Amid the flash and effects, Lang Lang offers artistic depth

February 05, 2014 at 1:17 pm
Lang Lang performed music of Mozart and Chopin Tuesday at Carnegie Hall.

Lang Lang performed music of Mozart and Chopin Tuesday at Carnegie Hall.

Lang Lang was certainly himself on Tuesday. He brought with him all of his usual mannerisms and chuckle-inducing physical gestures, from the pontifical to the Liberacical.

And yet his latest Carnegie Hall recital was different from the sort of showy “experience” for which critics have loved to bash Lang in the past (It was just last weekend that he joined Metallica for a pyrotechnic presentation at the Grammys.) He was not greeted Tuesday with his accustomed salvo of camera flashes—the audience approached this recital as a serious artistic offering, and so did he.

That’s not to say that there weren’t examples of Lang’s customary pianistic pitfalls— particularly in the three Mozart sonatas that made up the first half of his program. Most audibly glaring was a homogeneity of touch. He seemed to have only two ways of striking the keys—one that was gentle and floated the sound out of the piano, and one that felt like a poke in the eye. In between there was little variation, limiting his ability to play with color.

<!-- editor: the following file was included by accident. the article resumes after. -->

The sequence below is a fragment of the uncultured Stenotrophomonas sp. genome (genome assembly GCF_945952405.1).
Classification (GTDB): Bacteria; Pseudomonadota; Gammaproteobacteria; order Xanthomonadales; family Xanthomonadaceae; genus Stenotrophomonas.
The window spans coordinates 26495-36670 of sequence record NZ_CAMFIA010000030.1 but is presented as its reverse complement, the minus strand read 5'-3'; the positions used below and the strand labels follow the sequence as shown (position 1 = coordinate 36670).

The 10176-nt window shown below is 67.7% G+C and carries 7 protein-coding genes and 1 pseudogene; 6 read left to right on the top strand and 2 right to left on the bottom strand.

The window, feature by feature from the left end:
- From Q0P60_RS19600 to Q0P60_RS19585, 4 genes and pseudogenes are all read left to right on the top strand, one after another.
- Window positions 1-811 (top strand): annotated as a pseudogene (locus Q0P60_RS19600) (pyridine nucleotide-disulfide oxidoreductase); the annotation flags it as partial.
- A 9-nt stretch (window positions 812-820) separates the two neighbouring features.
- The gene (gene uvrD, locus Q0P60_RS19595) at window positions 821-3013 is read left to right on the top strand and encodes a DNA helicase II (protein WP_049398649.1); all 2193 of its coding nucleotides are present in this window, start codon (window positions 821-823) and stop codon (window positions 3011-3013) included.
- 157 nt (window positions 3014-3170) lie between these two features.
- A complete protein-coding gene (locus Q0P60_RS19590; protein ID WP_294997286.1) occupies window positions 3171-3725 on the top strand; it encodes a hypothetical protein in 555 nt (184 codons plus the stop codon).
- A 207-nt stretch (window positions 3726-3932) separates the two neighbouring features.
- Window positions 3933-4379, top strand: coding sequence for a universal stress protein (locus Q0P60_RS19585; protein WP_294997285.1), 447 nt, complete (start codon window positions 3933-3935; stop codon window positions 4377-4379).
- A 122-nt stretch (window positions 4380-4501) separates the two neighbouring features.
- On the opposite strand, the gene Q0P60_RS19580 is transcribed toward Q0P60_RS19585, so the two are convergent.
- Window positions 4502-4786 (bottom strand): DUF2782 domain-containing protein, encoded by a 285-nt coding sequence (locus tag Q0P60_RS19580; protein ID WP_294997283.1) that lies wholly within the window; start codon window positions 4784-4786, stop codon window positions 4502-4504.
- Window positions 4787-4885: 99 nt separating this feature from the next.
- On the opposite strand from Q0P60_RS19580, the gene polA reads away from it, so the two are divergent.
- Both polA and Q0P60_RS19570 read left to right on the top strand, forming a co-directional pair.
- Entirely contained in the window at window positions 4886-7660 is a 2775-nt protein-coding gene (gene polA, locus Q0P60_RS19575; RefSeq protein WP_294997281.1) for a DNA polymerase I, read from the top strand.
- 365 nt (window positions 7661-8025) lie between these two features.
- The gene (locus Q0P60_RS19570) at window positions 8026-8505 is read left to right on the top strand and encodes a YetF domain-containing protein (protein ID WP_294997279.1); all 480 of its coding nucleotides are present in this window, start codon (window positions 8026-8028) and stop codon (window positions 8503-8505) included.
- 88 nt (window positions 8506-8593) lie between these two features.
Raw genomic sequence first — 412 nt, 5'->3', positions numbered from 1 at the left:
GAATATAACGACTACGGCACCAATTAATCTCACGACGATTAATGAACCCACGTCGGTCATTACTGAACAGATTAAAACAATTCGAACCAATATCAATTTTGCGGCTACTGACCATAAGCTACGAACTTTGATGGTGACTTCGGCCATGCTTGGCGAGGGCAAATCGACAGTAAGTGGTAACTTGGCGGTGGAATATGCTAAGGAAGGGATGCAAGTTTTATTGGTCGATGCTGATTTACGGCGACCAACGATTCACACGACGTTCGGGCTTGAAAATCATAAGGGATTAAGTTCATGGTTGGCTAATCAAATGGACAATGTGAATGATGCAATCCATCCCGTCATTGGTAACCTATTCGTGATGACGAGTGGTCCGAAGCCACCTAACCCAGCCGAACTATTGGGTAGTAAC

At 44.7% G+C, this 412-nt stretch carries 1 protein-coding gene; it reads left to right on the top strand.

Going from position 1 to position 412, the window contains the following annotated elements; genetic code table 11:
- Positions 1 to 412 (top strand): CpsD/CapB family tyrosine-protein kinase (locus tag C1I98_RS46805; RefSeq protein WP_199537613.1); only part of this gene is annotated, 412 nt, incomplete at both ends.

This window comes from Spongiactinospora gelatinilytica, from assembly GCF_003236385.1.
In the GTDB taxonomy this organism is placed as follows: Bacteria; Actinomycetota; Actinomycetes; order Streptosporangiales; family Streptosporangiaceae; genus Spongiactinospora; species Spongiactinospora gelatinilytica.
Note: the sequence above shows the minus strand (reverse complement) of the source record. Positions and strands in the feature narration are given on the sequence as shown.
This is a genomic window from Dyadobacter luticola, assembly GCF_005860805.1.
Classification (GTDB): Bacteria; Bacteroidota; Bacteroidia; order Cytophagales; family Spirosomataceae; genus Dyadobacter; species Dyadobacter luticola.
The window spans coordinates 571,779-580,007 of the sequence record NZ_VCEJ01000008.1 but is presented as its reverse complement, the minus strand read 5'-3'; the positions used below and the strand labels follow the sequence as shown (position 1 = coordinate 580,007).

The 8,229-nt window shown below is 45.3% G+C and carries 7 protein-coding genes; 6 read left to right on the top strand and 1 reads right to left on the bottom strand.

Still, he showed a good deal of maturity with some very sensitive playing in the Fifth Sonata, K.283, with which he opened. He was playful not just in his physical demeanor, but in his musicality, as well. As complete presentations, though, these sonatas were uneven. The two menuets of the Fourth, K.282, were charming enough, but the first movement was not fully considered—there were moments that seemed to have been given extra attention, extra love, and others that were played matter-of-factly, as though they needed to be traversed in order to get to his next “highlight.”

That sense of disjointedness was a problem in all three of the sonatas, but nowhere more than in the Eighth, K.310. The first movement was directionless due to a lack of continuity. There were many fine and well-thought out gestures, but no sense of cohesion—It was as though Lang had discovered a number of ideas that sounded interesting on their own, and then tried to string them all together. The last movement, too, lacked a feeling of forward momentum.

In this regard, he seemed an entirely different pianist in the four Chopin Ballades. As expected, he came hot out of the intermission, diving into the first Ballade with characteristic fury. This did hinder him at times—he seems to have a tendency to do what feels right physically, without listening to himself as carefully as he should. The result was often a loss of balance, a soupy composition that obscured details, as in the Second.

The Third was mostly effective, with a sense of story that wove throughout, but was marred by rushing through some of the runs. It was in the Fourth Ballade that Lang really found his element and demonstrated an artistry that goes beyond mere showmanship.

The Fourth had everything the Mozart had largely been missing: color, subtlety and variety of touch, and—even though he took the opening theme much slower than many others have done—clarity and urgency of purpose. Moreover, the Fourth Ballade really was a ballade—there was a continuous narrative, an arc that, in spite of some very generous rubato, was uninterrupted.